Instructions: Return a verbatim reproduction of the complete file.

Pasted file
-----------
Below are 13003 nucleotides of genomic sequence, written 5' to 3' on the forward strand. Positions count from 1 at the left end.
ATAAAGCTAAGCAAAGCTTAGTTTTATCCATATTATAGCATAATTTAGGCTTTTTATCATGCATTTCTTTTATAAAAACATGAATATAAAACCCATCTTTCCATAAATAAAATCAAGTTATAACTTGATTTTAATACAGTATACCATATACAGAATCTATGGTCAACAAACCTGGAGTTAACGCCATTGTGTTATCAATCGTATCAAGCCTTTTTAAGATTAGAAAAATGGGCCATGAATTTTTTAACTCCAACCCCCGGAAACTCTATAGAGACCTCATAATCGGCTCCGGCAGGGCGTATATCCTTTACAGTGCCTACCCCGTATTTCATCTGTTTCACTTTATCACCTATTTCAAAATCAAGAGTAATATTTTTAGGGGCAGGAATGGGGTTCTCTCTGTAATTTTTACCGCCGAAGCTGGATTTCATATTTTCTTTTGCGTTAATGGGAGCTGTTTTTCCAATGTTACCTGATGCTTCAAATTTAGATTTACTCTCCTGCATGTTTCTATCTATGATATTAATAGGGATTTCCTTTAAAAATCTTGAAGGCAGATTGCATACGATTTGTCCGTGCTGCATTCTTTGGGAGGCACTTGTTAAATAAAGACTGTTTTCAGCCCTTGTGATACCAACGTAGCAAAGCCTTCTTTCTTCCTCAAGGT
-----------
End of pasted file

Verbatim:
Below are 13003 nucleotides of genomic sequence, written 5' to 3' on the forward strand. Positions count from 1 at the left end.
ATAAAGCTAAGCAAAGCTTAGTTTTATCCATATTATAGCATAATTTAGGCTTTTTATCATGCATTTCTTTTATAAAAACATGAATATAAAACCCATCTTTCCATAAATAAAATCAAGTTATAACTTGATTTTAATACAGTATACCATATACAGAATCTATGGTCAACAAACCTGGAGTTAACGCCATTGTGTTATCAATCGTATCAAGCCTTTTTAAGATTAGAAAAATGGGCCATGAATTTTTTAACTCCAACCCCCGGAAACTCTATAGAGACCTCATAATCGGCTCCGGCAGGGCGTATATCCTTTACAGTGCCTACCCCGTATTTCATCTGTTTCACTTTATCACCTATTTCAAAATCAAGAGTAATATTTTTAGGGGCAGGAATGGGGTTCTCTCTGTAATTTTTACCGCCGAAGCTGGATTTCATATTTTCTTTTGCGTTAATGGGAGCTGTTTTTCCAATGTTACCTGATGCTTCAAATTTAGATTTACTCTCCTGCATGTTTCTATCTATGATATTAATAGGGATTTCCTTTAAAAATCTTGAAGGCAGATTGCATACGATTTGTCCGTGCTGCATTCTTTGGGAGGCACTTGTTAAATAAAGACTGTTTTCAGCCCTTGTGATACCAACGTAGCAAAGCCTTCTTTCTTCCTCAAGGT